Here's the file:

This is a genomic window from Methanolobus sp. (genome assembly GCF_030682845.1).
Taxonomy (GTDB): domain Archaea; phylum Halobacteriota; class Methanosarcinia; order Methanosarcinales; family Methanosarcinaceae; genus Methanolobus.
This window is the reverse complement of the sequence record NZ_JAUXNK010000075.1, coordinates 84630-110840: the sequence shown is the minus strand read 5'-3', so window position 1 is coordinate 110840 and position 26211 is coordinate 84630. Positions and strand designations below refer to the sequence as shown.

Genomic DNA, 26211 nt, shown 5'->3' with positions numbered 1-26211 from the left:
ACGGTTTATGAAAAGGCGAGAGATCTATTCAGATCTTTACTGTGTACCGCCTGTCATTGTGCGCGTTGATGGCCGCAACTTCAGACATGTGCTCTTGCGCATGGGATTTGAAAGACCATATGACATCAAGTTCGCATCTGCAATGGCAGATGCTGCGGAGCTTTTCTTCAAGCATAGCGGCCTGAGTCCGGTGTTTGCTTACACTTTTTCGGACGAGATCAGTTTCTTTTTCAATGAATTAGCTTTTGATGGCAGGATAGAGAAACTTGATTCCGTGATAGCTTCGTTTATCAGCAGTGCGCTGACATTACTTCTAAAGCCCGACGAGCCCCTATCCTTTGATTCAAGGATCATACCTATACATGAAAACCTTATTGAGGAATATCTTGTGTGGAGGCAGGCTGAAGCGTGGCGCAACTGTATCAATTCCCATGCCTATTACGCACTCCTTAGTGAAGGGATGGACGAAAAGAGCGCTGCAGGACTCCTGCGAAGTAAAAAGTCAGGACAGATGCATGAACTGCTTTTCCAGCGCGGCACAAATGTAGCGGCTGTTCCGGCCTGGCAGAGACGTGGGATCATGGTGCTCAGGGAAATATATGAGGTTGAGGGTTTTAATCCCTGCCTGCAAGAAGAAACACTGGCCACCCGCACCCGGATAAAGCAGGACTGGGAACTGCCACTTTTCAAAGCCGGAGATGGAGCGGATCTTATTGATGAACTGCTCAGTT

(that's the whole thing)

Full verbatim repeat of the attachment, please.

This is a genomic window from Methanolobus sp. (genome assembly GCF_030682845.1).
Taxonomy (GTDB): domain Archaea; phylum Halobacteriota; class Methanosarcinia; order Methanosarcinales; family Methanosarcinaceae; genus Methanolobus.
This window is the reverse complement of the sequence record NZ_JAUXNK010000075.1, coordinates 84630-110840: the sequence shown is the minus strand read 5'-3', so window position 1 is coordinate 110840 and position 26211 is coordinate 84630. Positions and strand designations below refer to the sequence as shown.

Genomic DNA, 26211 nt, shown 5'->3' with positions numbered 1-26211 from the left:
ACGGTTTATGAAAAGGCGAGAGATCTATTCAGATCTTTACTGTGTACCGCCTGTCATTGTGCGCGTTGATGGCCGCAACTTCAGACATGTGCTCTTGCGCATGGGATTTGAAAGACCATATGACATCAAGTTCGCATCTGCAATGGCAGATGCTGCGGAGCTTTTCTTCAAGCATAGCGGCCTGAGTCCGGTGTTTGCTTACACTTTTTCGGACGAGATCAGTTTCTTTTTCAATGAATTAGCTTTTGATGGCAGGATAGAGAAACTTGATTCCGTGATAGCTTCGTTTATCAGCAGTGCGCTGACATTACTTCTAAAGCCCGACGAGCCCCTATCCTTTGATTCAAGGATCATACCTATACATGAAAACCTTATTGAGGAATATCTTGTGTGGAGGCAGGCTGAAGCGTGGCGCAACTGTATCAATTCCCATGCCTATTACGCACTCCTTAGTGAAGGGATGGACGAAAAGAGCGCTGCAGGACTCCTGCGAAGTAAAAAGTCAGGACAGATGCATGAACTGCTTTTCCAGCGCGGCACAAATGTAGCGGCTGTTCCGGCCTGGCAGAGACGTGGGATCATGGTGCTCAGGGAAATATATGAGGTTGAGGGTTTTAATCCCTGCCTGCAAGAAGAAACACTGGCCACCCGCACCCGGATAAAGCAGGACTGGGAACTGCCACTTTTCAAAGCCGGAGATGGAGCGGATCTTATTGATGAACTGCTCAGTT